What Mill told Grote indicates that he intended On Liberty to be a defense of both liberty and control, and also an explanation of the circumstances that called for one or the other. And knowing about this intention, announced in the mid-1850s, makes it necessary that we at least examine the text of On Liberty, published in 1859, to determine if it reflects what the author intended when it was first planned. This is called for all the more by the inclusion in On Liberty of a passage similar to the explanation of his purpose in the conversation with Grote: ‘liberty is often granted where it should be withheld, as well as withheld where it should be granted’.
The report of what Mill told Grote was published in 1882 in the well-known first biography of Mill written by his friend Alexander Bain. Yet Mill’s statement of his plan for On Liberty is almost never discussed in any of the vast array of articles and books offering interpretations of On Liberty. Nor is the possibility, suggested by the conversation with Grote that Mill advocated substantial controls as well as liberty, ever seriously considered. Instead, most all commentators have regarded Mill as wishing to expand the realm of individual freedom to the greatest possible extent and as reluctantly providing minimal constraints on each individual to prevent harm to others. The most prominent spokesman for this widely shared view, Isaiah Berlin, thus tells us, ‘the definition of negative liberty as the ability to do as one wishes … is, in effect, the definition adopted by Mill.’ As one of the ‘fathers of liberalism,’ Mill wanted ‘a maximum degree of non-interference compatible with the minimum demands of social life.’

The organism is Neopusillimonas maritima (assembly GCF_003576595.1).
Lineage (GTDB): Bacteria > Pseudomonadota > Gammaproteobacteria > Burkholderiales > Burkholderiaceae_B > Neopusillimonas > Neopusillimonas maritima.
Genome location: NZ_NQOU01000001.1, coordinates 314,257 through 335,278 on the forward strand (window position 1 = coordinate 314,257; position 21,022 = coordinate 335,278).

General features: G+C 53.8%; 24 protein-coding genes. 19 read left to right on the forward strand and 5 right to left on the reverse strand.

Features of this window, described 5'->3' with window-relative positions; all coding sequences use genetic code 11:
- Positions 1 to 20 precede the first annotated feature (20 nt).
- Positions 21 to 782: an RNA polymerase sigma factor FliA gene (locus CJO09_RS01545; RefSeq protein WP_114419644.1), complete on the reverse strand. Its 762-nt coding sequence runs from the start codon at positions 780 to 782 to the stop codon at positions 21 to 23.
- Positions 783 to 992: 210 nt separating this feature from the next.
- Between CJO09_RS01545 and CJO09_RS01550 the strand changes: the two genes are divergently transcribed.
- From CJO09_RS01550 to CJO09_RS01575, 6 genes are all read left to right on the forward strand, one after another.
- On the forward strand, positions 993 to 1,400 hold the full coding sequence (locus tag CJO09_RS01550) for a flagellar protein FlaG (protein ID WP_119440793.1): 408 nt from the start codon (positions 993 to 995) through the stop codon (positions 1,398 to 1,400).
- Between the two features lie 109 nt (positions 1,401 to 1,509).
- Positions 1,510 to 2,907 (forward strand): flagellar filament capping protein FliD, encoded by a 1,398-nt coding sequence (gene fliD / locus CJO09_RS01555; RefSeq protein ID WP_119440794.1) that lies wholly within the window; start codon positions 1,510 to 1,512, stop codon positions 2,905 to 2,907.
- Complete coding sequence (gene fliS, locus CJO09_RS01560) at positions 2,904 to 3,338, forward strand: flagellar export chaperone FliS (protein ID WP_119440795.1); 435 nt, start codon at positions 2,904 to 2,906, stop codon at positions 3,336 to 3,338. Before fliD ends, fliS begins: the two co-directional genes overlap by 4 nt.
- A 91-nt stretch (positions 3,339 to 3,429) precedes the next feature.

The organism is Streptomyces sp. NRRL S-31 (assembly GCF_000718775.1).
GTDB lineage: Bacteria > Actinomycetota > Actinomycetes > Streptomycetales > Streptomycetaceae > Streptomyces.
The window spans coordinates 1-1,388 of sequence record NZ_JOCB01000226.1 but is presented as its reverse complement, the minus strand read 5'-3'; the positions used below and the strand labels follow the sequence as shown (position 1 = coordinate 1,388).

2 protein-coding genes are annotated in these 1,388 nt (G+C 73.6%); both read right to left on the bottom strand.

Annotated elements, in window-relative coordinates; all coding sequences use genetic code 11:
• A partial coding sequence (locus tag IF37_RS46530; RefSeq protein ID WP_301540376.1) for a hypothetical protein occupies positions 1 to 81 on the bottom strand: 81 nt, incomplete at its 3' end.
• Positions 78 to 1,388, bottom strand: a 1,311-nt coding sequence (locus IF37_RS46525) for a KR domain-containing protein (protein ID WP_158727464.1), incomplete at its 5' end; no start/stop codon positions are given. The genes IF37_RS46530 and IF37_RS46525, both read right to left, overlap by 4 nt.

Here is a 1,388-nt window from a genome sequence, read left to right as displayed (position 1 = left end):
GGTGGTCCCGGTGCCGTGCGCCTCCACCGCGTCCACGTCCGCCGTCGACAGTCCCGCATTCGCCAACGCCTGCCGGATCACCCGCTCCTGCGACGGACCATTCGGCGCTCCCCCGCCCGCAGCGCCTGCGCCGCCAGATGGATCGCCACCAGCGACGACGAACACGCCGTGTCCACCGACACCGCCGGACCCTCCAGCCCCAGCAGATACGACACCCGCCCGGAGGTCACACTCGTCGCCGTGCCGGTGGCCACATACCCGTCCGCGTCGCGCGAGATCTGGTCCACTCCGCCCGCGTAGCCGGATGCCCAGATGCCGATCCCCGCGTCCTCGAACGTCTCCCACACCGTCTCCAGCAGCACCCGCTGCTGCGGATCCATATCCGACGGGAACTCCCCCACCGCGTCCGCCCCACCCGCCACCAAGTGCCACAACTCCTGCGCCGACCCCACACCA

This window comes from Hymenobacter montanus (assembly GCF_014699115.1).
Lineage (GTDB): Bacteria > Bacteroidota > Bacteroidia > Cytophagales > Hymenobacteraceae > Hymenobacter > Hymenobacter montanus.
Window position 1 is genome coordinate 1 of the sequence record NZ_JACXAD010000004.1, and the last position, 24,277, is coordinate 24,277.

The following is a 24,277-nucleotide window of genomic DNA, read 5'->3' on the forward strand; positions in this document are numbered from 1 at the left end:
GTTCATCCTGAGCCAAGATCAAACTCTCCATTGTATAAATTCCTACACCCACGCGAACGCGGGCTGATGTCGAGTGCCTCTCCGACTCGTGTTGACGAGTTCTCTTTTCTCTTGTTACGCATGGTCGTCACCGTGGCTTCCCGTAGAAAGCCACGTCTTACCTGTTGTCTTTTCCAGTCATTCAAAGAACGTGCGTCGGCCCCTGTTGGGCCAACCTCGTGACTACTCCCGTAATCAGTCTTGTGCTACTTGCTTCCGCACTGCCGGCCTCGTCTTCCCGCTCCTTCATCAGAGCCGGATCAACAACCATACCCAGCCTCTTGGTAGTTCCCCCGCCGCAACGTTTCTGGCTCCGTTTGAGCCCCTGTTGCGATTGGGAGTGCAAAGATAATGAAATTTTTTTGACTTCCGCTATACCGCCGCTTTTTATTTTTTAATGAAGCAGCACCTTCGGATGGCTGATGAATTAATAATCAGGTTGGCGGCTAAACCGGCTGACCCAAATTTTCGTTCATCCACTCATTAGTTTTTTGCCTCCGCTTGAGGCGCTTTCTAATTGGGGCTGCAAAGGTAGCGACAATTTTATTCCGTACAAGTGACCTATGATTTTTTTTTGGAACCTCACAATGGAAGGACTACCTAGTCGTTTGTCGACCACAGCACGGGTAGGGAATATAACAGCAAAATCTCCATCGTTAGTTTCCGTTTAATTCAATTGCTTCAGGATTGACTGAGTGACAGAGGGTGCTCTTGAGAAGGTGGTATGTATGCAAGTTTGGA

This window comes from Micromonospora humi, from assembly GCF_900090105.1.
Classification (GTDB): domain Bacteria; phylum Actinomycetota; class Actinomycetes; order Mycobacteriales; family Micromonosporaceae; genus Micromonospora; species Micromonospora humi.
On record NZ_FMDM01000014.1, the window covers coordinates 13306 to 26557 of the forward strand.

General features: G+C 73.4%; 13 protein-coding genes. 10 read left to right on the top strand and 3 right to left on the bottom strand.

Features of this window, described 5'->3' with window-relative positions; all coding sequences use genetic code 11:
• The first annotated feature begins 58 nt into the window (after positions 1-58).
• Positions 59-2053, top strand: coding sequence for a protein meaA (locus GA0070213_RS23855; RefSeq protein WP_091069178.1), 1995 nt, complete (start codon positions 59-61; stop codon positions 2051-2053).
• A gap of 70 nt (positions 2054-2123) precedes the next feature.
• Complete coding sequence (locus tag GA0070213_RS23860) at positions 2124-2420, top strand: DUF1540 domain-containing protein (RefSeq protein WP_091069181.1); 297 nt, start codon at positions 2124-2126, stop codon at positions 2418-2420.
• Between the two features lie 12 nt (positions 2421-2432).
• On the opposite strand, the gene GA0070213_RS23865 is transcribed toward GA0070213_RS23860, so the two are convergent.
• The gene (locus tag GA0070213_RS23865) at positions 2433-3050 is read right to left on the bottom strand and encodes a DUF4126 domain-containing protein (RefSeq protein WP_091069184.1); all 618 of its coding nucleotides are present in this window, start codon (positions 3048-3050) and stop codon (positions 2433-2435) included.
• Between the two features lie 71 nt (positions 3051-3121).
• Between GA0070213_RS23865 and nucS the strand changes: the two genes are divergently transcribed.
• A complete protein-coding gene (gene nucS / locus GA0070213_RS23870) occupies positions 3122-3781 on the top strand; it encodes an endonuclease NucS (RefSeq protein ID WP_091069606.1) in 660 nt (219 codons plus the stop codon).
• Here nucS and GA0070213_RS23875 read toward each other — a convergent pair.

There is, then, broad agreement, that Mill sought an expansive liberty and minimal restraint. The vast majority of commentators hold that, while he places some limits on individual liberty, these limits fall very short of anything resembling control; and that for Mill, interference, denial of choice, coercion, and encroachments on individuality are abhorrent. In the words of one of the most prominent recent interpreters of Mill, ‘If anyone has given classic expression to the case for liberty it is surely Mill. Such is the dominant view. … [He] emerges by common consent as the most eminent advocate of individual freedom.’
Accompanying this general agreement, it is true; there are differences in interpretation, notably between those who regard Mill’s position as incoherent because he defended liberty as having intrinsic value while also claiming to ground his argument on utilitarianism and those who deny any contradiction.
He also had this future organic state of society in mind when he made allusions to a future when there would be a reduced need for liberty of speech and discussion. ‘It is useful,’ he said, ‘that while mankind are imperfect there should be different opinions’, the implication being that once perfection is achieved, diversity, including the liberty that accompanies it, will be less useful. The same implication can be drawn from the statement, ‘in an imperfect state of the human mind, the interests of truth require a diversity of opinions’. The assumption that there can and will be a future state with less diversity and less liberty is even more clearly evident in a passage that forecasts a ‘consolidation of opinion.’